This set of Biology Multiple Choice Questions & Answers (MCQs) focuses on “Disorders in Excretory System”.
1. Urine is stored in the urinary bladder until which of the following?
a) A voluntary signal from the CNS
b) An involuntary signal from the CNS
c) A voluntary signal from the ANS
d) An involuntary signal from the ANS
Explanation: Urine is stored in the urinary bladder until a voluntary signal comes from the Central nervous system. The receptors present on the urinary bladder receive these signals.
2. Which of the following initiates the voluntary signal given by CNS?
a) Loosening of stretch receptors in the urinary bladder
b) Stretching of the urinary bladder
c) Movement of the urinary bladder
d) Movement of urethra
Explanation: The signal given by CNS is initiated by the stretching of the urinary bladder as it gets filled with the urine. In response, the stretch receptors on the walls of the bladder send signals to the CNS.
3. Which of the following sphincters cause the release of the urine?
a) Cardiac sphincter
b) Pyloric sphincter
c) Urethral sphincter
d) Oesophageal sphincter
Explanation: Urethral sphincter causes the release of urine to the outside of the body. This process starts when the central nervous system passes on the motor messages to the smooth muscles of the bladder. This signal initiates their contraction. Simultaneously, relaxation of the urethral sphincter takes place which causes the release of the urine.
4. What is the process of excreting urine known as?
Explanation: The process of release of urine is called micturition and the neural mechanisms causing it is called micturition reflex. An adult human excretes about 1 to 1.5 litres of urine per day.
5. The urine formed is brownish.
Explanation: The urine formed is a light yellow coloured watery fluid that is slightly acidic and has a characteristic odour. On average, 25-30 grams of urea is excreted out per day.
6. The presence of ketone bodies is an indication of which of the following diseases?
a) Diabetes mellitus
b) Diabetes insipidus
c) High blood cholesterol
d) Liver Cirrhosis
Explanation: Analysis of urine helps in the clinical diagnosis of many metabolic disorders. For example, the presence of glucose or Glycosuria and ketone bodies or Ketonuria in urine is indicative of diabetes mellitus.
7. What is uraemia?
a) Accumulation of sodium ions in the blood
b) Accumulation of potassium ions in the blood
c) Accumulation of urea in the blood
d) Accumulation of ammonia in the blood
Explanation: Malfunctioning of kidneys can lead to the accumulation of urea in blood, a condition known as uraemia, which is highly harmful and may lead to kidney failure.
8. What is haemodialysis?
a) Removal of ammonia in the blood by artificial means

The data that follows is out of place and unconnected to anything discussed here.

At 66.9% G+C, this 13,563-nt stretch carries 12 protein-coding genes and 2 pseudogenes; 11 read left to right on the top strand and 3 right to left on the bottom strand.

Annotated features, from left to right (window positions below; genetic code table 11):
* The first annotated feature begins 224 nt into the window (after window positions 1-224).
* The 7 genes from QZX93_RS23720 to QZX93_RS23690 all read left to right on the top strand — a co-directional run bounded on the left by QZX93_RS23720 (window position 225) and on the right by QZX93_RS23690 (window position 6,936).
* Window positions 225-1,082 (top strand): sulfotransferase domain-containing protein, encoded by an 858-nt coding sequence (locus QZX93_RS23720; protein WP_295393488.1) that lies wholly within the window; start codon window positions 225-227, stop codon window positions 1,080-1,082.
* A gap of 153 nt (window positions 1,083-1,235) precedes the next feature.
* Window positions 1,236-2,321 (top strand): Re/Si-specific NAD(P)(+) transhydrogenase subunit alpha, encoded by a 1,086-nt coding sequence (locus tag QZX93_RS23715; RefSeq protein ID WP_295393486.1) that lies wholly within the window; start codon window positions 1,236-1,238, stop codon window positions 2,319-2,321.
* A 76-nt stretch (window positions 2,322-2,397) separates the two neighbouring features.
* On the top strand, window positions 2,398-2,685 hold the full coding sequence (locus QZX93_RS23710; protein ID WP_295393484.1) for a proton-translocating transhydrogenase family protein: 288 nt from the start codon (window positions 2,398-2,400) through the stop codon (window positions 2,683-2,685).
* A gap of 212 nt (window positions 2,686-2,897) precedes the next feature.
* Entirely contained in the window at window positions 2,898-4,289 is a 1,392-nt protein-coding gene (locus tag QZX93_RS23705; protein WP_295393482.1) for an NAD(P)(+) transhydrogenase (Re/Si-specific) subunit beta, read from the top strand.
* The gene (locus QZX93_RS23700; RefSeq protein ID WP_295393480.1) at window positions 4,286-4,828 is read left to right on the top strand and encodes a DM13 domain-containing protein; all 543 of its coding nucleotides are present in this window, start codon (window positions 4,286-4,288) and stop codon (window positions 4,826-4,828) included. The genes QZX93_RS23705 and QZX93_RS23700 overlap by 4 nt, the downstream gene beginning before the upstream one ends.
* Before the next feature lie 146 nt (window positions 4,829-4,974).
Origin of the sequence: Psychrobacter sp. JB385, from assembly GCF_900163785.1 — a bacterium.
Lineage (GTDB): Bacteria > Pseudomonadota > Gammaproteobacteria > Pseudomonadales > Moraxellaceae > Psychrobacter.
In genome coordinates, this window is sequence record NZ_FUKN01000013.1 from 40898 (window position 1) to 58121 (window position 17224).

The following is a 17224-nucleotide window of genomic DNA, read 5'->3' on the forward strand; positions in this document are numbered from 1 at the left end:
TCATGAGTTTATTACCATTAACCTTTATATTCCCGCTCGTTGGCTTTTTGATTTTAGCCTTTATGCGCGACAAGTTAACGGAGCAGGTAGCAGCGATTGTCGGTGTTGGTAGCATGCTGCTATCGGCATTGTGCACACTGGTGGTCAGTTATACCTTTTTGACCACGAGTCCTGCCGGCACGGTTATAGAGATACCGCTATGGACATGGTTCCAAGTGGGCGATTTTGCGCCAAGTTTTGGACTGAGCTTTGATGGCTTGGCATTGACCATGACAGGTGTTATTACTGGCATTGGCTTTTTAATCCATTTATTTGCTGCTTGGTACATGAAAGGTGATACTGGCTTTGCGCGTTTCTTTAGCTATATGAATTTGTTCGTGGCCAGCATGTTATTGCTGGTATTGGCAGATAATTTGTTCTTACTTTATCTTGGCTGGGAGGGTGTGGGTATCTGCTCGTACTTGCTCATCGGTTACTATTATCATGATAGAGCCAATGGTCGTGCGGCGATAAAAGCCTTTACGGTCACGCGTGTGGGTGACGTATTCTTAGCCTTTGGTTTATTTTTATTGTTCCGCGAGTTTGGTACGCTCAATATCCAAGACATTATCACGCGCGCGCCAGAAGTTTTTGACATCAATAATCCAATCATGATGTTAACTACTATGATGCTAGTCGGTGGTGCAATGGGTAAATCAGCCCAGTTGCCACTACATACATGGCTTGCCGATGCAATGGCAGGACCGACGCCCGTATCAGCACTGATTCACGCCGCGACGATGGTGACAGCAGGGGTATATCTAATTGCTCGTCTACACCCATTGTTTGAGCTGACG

b) Removal of potassium ions in the blood by artificial means
c) Removal of sodium ions in the blood by artificial means
d) Removal of urea in the blood by artificial means
Explanation: Urea from blood can be removed by artificial means if a person is not able to excrete out urea. It is removed by a process called haemodialysis in which blood is drained from a convenient artery into a dialysing unit called an artificial kidney.
9. The dialysing fluid has all of the following except?
a) Nitrogenous wastes
Explanation: Nitrogenous wastes are not present in the dialysing fluid. The dialysing unit after the addition of an anticoagulant like heparin contains a coiled cellophane tube surrounded by a fluid which proteins, electrolytes and glucose (almost same as that of the plasma) except for the fact that it does not have nitrogenous wastes.
10. What is the significance of the porous nature of the cellophane membrane?
a) It does not allow the movement of molecules
b) It does not allow the movement of water
c) It allows the molecules based on their concentration gradient
d) It allows only water molecules
Explanation: The porous membrane of the cellophane tube of the dialysing unit allows the passage or movement of molecules, based on their concentration gradient. As nitrogenous wastes are not present in the dialysing fluid, therefore these wastes passively move out from our blood and hence filtering it.
11. Kidney transplantation is the ultimate method in the correction of acute renal failures.
Explanation: Kidney transplantation is the ultimate method in the correction of acute renal failures or kidney failures. A functioning kidney is used in the transplantation from a donor, preferably a close relative to avoid rejection by the immune system of the host.
12. What is the inflammation of the glomeruli of the kidney referred to?
Explanation: Inflammation of glomeruli is referred to as glomerulonephritis. The inflammation of urinary bladder, nephron, and pelvis of the kidney is referred to as Cystitis, Nephritis, and Pyelonephritis respectively.
13. Which of the following is the term given to the condition of RBCs in urine?
Explanation: When RBCs are present in the urine then it is termed as haematuria. The presence of white blood cells, haemoglobin and proteins are termed as pyuria, haemoglobinuria, and proteinuria respectively.
14. Which of the following is not a symptom of diabetes mellitus?
c) Renal calculi
Explanation: Diabetes mellitus is due to the deficiency of insulin due to which the glucose level increases in the blood. The symptoms include Ketonuria, glycosuria, polyuria, polyphagia, and polydipsia.
15. Which of the following mineral is not involved in the formation of renal calculi?
a) Calcium oxalate
b) Calcium carbonate
c) Uric acid
Explanation: Kidney stones or renal calculi is due to the formation of calcium oxalate which results in 60% of the kidney stones, calcium carbonate which results in 30% of the kidney stones and uric acid which results in 10-20% of the kidney stones.
Sanfoundry Global Education & Learning Series – Biology – Class 11.
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